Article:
Sonia O’Sullivan: Learning to relax the key to success
My trainer Alan Storey taught me simple lesson that training harder is not always answer
Sonia O’Sullivan: “I never really thought about winning the race, just getting myself to the point in the race where victory was an option.” Photograph: Morgan Treacy/Inpho
It still takes something special for a woman to grab the sporting headlines. Especially in Australia. The first Tuesday in November was one of those days, when at the 155th running of the Melbourne Cup – the richest and most popular horse race in Australia – Michelle Payne became the first female jockey to ride the winning horse.
With that, Payne immediately became the focus of attention, rather than her mount, Prince of Penzance. A lot of people took notice, and I think began to wonder why it had taken so long. The first time a female jockey had ridden in the Melbourne Cup was in 1987, and it was only now, nearly 30 years later, one had won it.
As Payne admitted afterwards, horse racing remains a male-dominated sport, and she could easily have been voted off the ride, only for the absolute faith of the trainer that she was the right person for the job.
A large part of that, as Payne said herself, wasn’t her strength or confidence, but her ability to get the horse to relax, and work with her, rather than against her.
It helped that she had a long association with Prince of Penzance. And I don’t think she ever considered the fact that being a female jockey would stop her from winning a race.
She viewed her abilities as equal to those around her. As they walked to the start line, she truly believed she was just doing her job as a jockey, on a horse she believed in. The connection is similar to an athlete and coach; when that trust is there, not much more needs to be said to get the job done.
Payne’s victory was something that certainly resonated with me. I’ve always believed one of the most important things for athletes lining up for a race, or taking the field for any sport, is their ability to stay relaxed and enjoy the environment that they’re competing in. This is one sure way of getting the best out of yourself.
Most athletes train in a quite similar fashion, logging the weekly miles and doing similar speed sessions. Yet when it comes to the races there is often a great disparity. I’ve trained with a lot of athletes who over the years would actually outperform when it came to training. Then, when it came to the races, I wouldn’t see them once we left the starting line.
In order to be a successful athlete, there are a number of factors involved: talent is a good starting point, dedication and good work ethic also help, but the ability to relax and to weigh up what races are important – and where you need to try your hardest – is perhaps the most underrated factor of all. It’s also a very difficult skill to teach an athlete, yet something that must be encouraged regularly.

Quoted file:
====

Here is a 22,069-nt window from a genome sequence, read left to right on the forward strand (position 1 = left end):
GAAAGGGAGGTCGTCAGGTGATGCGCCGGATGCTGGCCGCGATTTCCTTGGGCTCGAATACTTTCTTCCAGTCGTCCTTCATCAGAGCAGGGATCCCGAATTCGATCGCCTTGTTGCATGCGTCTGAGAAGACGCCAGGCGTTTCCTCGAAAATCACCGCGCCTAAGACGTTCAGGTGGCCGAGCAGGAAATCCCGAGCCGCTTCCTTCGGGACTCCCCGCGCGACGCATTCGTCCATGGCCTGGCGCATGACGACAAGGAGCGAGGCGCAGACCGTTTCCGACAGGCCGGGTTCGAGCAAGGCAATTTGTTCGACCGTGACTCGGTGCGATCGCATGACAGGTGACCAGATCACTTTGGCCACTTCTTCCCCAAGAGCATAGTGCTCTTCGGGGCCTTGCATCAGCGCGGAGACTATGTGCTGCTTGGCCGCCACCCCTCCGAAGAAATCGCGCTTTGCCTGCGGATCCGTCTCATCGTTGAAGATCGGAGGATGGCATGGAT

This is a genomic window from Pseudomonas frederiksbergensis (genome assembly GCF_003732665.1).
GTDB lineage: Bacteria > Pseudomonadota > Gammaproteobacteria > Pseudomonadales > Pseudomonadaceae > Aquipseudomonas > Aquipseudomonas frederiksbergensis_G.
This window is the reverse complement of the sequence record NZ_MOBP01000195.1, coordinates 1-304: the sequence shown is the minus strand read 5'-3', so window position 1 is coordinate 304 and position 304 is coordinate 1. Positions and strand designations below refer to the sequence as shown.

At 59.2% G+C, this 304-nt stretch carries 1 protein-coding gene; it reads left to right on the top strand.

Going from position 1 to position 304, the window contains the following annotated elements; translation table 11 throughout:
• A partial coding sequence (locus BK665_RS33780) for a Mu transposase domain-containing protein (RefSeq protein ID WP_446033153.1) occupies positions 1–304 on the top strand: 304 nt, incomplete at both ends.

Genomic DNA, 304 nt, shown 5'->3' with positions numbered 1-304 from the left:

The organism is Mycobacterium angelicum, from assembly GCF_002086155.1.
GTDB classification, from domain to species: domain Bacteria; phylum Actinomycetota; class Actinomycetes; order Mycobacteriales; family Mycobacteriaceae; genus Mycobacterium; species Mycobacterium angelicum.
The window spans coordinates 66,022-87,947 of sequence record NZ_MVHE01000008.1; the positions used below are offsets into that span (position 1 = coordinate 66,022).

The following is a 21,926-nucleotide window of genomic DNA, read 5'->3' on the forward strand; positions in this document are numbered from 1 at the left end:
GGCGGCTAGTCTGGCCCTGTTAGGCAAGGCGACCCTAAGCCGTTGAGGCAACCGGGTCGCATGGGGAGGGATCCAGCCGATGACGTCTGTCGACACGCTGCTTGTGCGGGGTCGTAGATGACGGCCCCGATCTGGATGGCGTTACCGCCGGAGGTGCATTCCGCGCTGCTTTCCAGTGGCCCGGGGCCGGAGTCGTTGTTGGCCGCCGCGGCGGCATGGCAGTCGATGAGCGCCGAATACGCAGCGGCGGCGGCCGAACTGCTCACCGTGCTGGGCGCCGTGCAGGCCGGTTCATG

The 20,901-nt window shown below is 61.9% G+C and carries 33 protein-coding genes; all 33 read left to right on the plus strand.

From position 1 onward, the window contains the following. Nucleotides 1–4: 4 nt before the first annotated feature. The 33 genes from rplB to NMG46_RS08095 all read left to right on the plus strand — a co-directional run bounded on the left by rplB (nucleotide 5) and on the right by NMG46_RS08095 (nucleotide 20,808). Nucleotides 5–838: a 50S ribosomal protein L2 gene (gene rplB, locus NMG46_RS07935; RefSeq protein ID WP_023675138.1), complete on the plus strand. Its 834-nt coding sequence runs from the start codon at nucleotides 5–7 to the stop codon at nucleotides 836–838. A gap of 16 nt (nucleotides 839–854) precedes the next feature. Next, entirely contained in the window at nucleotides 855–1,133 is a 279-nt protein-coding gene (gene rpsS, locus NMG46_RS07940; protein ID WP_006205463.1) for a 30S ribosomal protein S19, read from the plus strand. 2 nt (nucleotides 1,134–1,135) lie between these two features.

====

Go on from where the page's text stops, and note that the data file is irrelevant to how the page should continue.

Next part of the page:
Stressed the mind
Back in 1997, when I first started to train under the guidance of British distance coach Alan Storey, it surprised me how much emphasis he placed on relaxation. If you try too hard in training, he believed, you also stressed the mind, and with that the body reacts negatively.
I can still hear Alan at the side of the track, gently encouraging me to relax, to “slow down”, when naturally my instinct was to run as fast as I could. Then, at the end of the session, we would do a few 200m sprints, but again focusing on relaxing, more than the pace. Up to that point, I only ever worried about the pace. Gradually I began to learn to relax, and not just simply run hard, without control.
It was a whole new lease of life for me, to practice and listen and learn how to control my efforts. Every session had a purpose.
The first big test came for me in 1998 at the World Cross Country, in Morocco. I had a diary full of training completed. I was very fit and ready to race. I knew there was no more I could do than just run relaxed, and controlled, until the point where I could take off and ensure victory.
I never really thought about winning the race, just getting myself to the point in the race where victory was an option. Then came the point in every race when instinct must take over: when that point came, I was able to win with such ease that I actually surprised myself.
It wasn’t just in the hard sessions: Alan would always encourage me to “take it easy the next few days”, with no exact specifics on how far or how fast to run; or to make my long Sunday run “as slow as you like”.
Before that, all I thought about was bolting out the door, each morning, but now I had the option to relax, enjoy the run, and it made a big difference. Also, when doing hill training sessions, such as on Saturday mornings in Richmond Park, it was all about relaxation. You can only run up a hill so fast, so proper form and technique was the best method of getting to the summit as quickly as possible.
Once I learnt these methods of training, to relax and control the energy systems, I could get a better feel for what I doing, and a stronger belief that the work I was putting in would deliver when I went to the track to race.
I often surprised myself during those first few races of the new season, as I would never know what to expect, but the ability to absorb the training through controlled methods meant that when I stepped on the start line I was ready to race. I hadn’t left all the hard work on the track or the hills.
So, just like Prince of Penzance winning the Melbourne cup in a controlled fashion, once you work out the dynamics of sport you don’t have to try too hard to get the best result. Just relax, and let it flow out of you.